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Circular dichroism and conformational polymorphism of DNA.

Kypr J, Kejnovská I, Renciuk D, Vorlícková M - Nucleic Acids Res. (2009)

Bottom Line: This fast and simple method can be used at low- as well as high-DNA concentrations and with short- as well as long-DNA molecules.The course of detected CD spectral changes makes possible to distinguish between gradual changes within a single DNA conformation and cooperative isomerizations between discrete structural states.It enables measuring kinetics of the appearance of particular conformers and determination of their thermodynamic parameters.

View Article: PubMed Central - PubMed

Affiliation: Institute of Biophysics, vvi Academy of Sciences of the Czech Republic, Brno, Czech Republic. kypr@ibp.cz

ABSTRACT
Here we review studies that provided important information about conformational properties of DNA using circular dichroic (CD) spectroscopy. The conformational properties include the B-family of structures, A-form, Z-form, guanine quadruplexes, cytosine quadruplexes, triplexes and other less characterized structures. CD spectroscopy is extremely sensitive and relatively inexpensive. This fast and simple method can be used at low- as well as high-DNA concentrations and with short- as well as long-DNA molecules. The samples can easily be titrated with various agents to cause conformational isomerizations of DNA. The course of detected CD spectral changes makes possible to distinguish between gradual changes within a single DNA conformation and cooperative isomerizations between discrete structural states. It enables measuring kinetics of the appearance of particular conformers and determination of their thermodynamic parameters. In careful hands, CD spectroscopy is a valuable tool for mapping conformational properties of particular DNA molecules. Due to its numerous advantages, CD spectroscopy significantly participated in all basic conformational findings on DNA.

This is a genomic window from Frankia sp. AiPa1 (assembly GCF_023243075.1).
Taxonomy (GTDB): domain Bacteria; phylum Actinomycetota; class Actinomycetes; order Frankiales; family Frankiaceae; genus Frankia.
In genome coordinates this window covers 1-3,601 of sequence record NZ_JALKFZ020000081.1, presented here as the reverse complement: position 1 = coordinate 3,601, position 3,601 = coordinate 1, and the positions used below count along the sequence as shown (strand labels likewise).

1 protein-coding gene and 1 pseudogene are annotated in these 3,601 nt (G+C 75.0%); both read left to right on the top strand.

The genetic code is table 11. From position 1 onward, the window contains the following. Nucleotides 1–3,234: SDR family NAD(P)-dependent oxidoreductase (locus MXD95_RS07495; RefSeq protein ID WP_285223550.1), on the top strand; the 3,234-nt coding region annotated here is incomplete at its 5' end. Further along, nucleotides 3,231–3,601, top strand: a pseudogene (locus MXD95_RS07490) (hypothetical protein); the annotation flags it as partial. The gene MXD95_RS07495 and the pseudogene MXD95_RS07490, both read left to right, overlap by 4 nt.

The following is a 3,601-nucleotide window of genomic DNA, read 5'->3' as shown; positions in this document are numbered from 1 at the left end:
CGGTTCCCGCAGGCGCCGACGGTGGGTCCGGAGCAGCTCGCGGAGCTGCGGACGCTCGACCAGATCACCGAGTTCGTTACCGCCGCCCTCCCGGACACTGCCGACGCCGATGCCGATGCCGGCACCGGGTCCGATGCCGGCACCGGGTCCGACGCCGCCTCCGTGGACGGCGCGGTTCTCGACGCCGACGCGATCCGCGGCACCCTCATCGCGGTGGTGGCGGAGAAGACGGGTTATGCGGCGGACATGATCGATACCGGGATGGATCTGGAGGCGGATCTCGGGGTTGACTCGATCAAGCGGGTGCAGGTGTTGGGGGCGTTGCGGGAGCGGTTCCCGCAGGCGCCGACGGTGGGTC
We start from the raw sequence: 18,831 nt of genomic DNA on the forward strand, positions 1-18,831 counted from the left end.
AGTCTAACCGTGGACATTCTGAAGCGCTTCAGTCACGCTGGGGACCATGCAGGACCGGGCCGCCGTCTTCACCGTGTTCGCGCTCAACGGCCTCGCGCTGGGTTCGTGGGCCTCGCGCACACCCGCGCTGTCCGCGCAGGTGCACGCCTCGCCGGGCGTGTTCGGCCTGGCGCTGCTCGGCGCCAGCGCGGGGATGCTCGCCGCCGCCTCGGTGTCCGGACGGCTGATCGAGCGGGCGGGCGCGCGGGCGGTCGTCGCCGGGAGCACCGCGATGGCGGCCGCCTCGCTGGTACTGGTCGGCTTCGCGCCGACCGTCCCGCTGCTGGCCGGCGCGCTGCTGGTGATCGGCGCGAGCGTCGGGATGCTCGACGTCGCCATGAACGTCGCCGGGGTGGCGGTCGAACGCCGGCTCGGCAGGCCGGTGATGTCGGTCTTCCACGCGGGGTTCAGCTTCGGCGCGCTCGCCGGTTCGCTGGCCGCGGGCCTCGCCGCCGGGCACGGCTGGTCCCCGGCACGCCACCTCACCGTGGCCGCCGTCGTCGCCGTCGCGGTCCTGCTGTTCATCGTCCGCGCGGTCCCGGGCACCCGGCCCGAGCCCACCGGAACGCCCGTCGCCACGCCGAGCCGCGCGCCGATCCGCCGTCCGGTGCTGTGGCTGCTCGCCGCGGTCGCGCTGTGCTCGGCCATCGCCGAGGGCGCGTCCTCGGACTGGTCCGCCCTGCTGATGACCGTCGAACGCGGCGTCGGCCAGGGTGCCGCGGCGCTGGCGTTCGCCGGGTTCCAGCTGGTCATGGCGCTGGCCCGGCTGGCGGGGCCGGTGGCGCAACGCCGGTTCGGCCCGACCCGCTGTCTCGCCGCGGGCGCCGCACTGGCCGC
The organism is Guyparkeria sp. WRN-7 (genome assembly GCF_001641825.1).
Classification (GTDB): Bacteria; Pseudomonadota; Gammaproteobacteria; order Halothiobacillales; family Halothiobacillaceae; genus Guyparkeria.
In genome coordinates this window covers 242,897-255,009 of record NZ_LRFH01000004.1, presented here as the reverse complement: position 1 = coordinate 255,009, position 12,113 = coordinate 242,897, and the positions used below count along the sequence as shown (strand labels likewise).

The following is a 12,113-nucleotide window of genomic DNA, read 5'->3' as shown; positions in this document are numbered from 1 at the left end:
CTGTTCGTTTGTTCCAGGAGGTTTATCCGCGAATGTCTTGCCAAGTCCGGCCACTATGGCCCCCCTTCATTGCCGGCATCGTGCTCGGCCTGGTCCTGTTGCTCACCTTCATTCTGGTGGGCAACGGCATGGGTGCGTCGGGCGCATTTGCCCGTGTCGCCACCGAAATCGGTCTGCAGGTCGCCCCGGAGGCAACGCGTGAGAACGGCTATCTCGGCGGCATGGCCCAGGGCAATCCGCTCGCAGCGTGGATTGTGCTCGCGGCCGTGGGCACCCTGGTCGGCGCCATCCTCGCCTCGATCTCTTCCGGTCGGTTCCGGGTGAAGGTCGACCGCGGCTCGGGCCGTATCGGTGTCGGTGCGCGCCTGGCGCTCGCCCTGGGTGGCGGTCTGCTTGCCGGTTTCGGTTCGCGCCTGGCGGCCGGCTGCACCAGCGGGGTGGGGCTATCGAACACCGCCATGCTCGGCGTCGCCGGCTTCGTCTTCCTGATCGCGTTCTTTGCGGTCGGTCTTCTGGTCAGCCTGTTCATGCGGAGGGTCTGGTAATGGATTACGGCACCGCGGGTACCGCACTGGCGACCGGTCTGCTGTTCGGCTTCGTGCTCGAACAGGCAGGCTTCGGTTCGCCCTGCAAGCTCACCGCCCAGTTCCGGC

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CD spectra and sketches of distinct quadruplex arrangements of a human telomere fragment G3(TTAG3)7. In green is the spectrum in 150 mM NaCl and the oligonucleotide adopts the antiparallel basket type quadruplex (92); in grey is the spectrum in 150 mM KCl; in blue dashes is the spectrum in 10 mM KCl, 57% ethanol measured 24 h after ethanol addition; and in blue is the spectrum of the same sample measured after denaturation and slow cooling to room temperature. The final spectrum corresponds to parallel quadruplex observed in the crystal (93).
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Figure 9: CD spectra and sketches of distinct quadruplex arrangements of a human telomere fragment G3(TTAG3)7. In green is the spectrum in 150 mM NaCl and the oligonucleotide adopts the antiparallel basket type quadruplex (92); in grey is the spectrum in 150 mM KCl; in blue dashes is the spectrum in 10 mM KCl, 57% ethanol measured 24 h after ethanol addition; and in blue is the spectrum of the same sample measured after denaturation and slow cooling to room temperature. The final spectrum corresponds to parallel quadruplex observed in the crystal (93).

Mentions: Conformations of DNA in aqueous solutions and crystals differ. CD spectroscopy contributed to the elucidation of the relationship between DNA conformations in these two environments. It was shown that the DNA structures observed in crystals are adopted in aqueous ethanol or trifluorethanol solutions (Figure 9) (30). This observation has been made for DNA duplexes and also guanine quadruplexes (44,46,80).Figure 9.